"You seem to glow with the salvation-bringing fire which our Lord came to send upon the earth."
— Gregory II to Boniface

His first job as a missionary was a failure. Wynfrith (or Winfrid) had wanted to be a traveling evangelist ever since missionary monks had visited his family's home when he was five years old. He'd given up his noble parents' secular dreams for him back in Wessex, England. And he'd given up a successful life as a Benedictine monk—having written the first Latin grammar produced in England, several poems, and a treatise on metrics.

Now in his early forties, Wynfrith wanted to be a missionary, particularly one to Friesland (in the northern Netherlands). But the Frisians were in revolt, and Wynfrith had to come home without converts.



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While he'd been away, his abbot had died—and Wynfrith had been elected to replace him. It was a high honor, but Wynfrith still wanted to be a missionary. He sailed away from England for the last time, this time bound to meet the pope in Rome.

Pope Gregory II confirmed Wynfrith's call to missions, remarking, "You seem to glow with the salvation-bringing fire which our Lord came to send upon the earth." After receiving assurances that the English monk would use the Roman, not Celtic, formula for baptism, he commissioned Wynfrith to evangelize both those "led astray … and now serve idols under the guise of the Christian religion" and those "not yet cleansed by the waters of holy Baptism." The pope also changed Wynfrith's name to Boniface—"good works"—named after a Roman Christian martyred in the Arian controversy.

Zealous axe-wielder

He returned to Friesland and Germany, evangelizing and suppressing heresy. While establishing churches and Benedictine monasteries, he destroyed idols, baptized heathens, and opposed "ambitious and free-living clerics." His zeal against heresy often led to ruthless, severe action. He demanded that two heretical missionaries not only be excommunicated, but imprisoned in solitary confinement. Even among sympathetic historians today, he has a reputation as "difficult, prickly, and tactless."

He was equally zealous in his mission against paganism. At Geismar, he found a huge sacred oak tree, a shrine to Thor. He immediately took an axe to it. After only a few blows, the tree toppled to the ground, breaking into four pieces and revealing itself to be rotted away from within.

"A great throng of pagans who were there cursed him bitterly among themselves because he was the enemy of their gods," wrote Boniface's biographer, Willibald. "When the pagans who had cursed saw this, they [stopped] cursing and, believing, blessed God." Boniface used the oak to build a chapel, which became the center of his new monastery.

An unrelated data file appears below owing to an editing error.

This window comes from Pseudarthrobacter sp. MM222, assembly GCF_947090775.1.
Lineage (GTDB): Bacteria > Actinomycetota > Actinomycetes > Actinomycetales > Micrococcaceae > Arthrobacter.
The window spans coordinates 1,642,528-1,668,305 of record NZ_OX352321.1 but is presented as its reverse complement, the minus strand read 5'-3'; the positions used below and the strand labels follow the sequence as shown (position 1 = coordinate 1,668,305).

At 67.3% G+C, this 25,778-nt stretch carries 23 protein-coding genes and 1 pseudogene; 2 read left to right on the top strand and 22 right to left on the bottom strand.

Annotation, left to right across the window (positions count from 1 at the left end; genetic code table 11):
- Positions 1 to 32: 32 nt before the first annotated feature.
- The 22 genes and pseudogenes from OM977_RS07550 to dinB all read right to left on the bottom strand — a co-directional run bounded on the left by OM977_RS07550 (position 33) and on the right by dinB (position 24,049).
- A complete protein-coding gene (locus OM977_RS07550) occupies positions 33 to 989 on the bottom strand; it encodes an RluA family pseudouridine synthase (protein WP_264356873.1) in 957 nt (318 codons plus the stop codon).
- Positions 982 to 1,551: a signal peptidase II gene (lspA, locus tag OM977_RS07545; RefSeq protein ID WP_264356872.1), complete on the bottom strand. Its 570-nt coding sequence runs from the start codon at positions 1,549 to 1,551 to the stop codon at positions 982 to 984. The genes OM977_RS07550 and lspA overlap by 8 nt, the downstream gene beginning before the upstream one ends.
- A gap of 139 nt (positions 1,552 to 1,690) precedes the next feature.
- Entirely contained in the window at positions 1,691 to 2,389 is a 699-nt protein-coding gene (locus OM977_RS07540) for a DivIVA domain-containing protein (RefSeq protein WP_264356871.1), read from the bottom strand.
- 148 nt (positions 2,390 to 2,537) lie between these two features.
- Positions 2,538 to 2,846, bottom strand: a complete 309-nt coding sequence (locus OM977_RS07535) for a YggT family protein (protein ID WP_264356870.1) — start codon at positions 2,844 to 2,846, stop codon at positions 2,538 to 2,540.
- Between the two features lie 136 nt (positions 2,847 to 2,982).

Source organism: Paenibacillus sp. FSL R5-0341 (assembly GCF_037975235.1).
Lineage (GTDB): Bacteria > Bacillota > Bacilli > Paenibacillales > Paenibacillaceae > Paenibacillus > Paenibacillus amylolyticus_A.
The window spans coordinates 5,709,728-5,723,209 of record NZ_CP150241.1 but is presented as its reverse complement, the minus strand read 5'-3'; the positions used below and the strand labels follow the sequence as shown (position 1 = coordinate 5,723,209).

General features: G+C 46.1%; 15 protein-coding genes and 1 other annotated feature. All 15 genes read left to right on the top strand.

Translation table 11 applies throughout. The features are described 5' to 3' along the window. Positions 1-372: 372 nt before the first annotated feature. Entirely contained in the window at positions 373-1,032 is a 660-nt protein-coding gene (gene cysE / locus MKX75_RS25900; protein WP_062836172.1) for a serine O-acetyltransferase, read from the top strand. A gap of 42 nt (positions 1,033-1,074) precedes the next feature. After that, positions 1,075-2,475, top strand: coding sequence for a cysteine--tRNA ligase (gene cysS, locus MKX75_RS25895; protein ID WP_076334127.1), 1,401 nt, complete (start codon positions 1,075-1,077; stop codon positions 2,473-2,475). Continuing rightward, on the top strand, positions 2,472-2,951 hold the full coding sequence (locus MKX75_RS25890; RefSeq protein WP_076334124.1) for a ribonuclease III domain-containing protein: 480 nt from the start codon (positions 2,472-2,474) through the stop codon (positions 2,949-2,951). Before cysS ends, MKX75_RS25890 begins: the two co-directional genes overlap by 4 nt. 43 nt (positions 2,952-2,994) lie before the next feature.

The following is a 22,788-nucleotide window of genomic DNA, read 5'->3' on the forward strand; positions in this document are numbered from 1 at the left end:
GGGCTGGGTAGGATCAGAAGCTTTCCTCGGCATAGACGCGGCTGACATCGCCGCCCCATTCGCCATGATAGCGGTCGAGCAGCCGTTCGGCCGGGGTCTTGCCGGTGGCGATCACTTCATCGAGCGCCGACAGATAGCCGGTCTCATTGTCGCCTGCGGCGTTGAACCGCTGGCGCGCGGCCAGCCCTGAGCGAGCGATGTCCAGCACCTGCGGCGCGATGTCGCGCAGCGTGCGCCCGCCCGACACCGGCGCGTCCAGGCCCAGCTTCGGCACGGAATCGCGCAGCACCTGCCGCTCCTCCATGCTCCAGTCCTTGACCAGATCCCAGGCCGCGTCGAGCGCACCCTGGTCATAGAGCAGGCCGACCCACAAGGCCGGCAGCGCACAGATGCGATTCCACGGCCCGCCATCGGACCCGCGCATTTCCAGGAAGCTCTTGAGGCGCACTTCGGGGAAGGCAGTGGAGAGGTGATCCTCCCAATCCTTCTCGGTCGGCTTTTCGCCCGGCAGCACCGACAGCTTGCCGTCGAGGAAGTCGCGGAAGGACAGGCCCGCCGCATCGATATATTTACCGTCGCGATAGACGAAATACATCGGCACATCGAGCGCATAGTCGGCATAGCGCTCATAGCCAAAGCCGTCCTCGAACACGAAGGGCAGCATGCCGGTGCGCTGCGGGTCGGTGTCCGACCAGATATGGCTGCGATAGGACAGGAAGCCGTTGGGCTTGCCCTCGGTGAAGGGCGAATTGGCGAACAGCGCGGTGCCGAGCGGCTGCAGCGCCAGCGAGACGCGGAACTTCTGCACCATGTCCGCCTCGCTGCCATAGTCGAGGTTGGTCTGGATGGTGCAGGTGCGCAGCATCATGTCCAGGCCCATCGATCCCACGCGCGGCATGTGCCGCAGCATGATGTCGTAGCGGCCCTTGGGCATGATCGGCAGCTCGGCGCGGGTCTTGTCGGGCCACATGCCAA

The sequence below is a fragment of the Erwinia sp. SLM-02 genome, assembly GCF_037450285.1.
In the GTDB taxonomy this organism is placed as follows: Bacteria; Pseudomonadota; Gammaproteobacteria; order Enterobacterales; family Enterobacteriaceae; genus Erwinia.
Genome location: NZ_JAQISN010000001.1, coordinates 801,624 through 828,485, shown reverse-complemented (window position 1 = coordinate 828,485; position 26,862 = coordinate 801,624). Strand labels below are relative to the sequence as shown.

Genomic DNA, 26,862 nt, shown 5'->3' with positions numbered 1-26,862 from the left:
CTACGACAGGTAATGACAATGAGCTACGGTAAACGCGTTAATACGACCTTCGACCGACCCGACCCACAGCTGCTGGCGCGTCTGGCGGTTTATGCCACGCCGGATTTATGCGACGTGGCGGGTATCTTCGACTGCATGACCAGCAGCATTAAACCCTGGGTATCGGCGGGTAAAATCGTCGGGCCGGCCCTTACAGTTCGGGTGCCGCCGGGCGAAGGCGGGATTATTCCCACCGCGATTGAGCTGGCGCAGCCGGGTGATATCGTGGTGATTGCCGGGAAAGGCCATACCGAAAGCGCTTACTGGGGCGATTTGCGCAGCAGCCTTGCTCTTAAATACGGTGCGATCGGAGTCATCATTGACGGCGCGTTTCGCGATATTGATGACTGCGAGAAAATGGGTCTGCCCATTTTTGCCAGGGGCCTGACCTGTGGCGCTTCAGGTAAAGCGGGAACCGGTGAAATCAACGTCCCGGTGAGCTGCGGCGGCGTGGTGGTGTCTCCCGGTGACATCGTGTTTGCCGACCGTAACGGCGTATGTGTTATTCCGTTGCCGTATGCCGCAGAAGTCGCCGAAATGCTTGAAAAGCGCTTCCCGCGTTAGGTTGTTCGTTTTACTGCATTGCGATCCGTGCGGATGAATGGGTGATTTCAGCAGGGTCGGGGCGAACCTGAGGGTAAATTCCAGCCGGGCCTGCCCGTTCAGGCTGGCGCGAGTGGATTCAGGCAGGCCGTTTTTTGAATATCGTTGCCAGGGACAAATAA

As he continued to clash with pagans, heretics, and even fellow orthodox Christians (like the bishop of Mainz, who reportedly was trying to claim the regions evangelized by Boniface as his own), he became convinced that ecclesiastical reform was an integral part of evangelization. No church councils had been held in the Frankish realm for decades before his arrival. Boniface convened five between 742 and 747. At Boniface's prodding, the councils adopted strict regulations for the clergy and condemned local heretics. Eventually, Boniface himself was appointed archbishop of Mainz, replacing his rival.

Missionary again

After a few years of administration, Boniface again felt Friesland calling him, a land "he had once deserted in body but never, indeed, in his heart," according to Willibald. In his late seventies, he resigned his post to head north once again. Once again, he and his followers roamed the countryside destroying shrines, building churches, and baptizing thousands.

One group of these new converts was due to arrive at Dorkum on the River Borne. But while Boniface and his 52 companions awaited the neophytes, a gang of pagan predators arrived on the shore seeking loot. Though he had earlier traveled under the armed protection of the Frankish ruler, he was now far beyond its reach. Boniface, at his first synod, had ensured that clergy would not carry arms, so all he had to defend himself was the book in his arms, which he used as a shield.

The new Christians, who had fled upon seeing the raiders, returned to find Boniface and his companions slaughtered. Next to their bishop lay a copy of Ambrose's writings on The Advantage of Death, with two deep slashes in it. The book is still on display in Fulda, Germany.

Actually, Boniface spent a small percentage of his life as a missionary. His historical significance is found more in his strong advocacy of Roman order in the church, his reform of the Frankish churches, his uniting churches in southern and central Germany, and his revitalizing nominal Christians in northern Europe. But he thought of himself mainly as a missionary, as did countless others. From the eighth century to the eleventh, he became one of missionaries' top role models.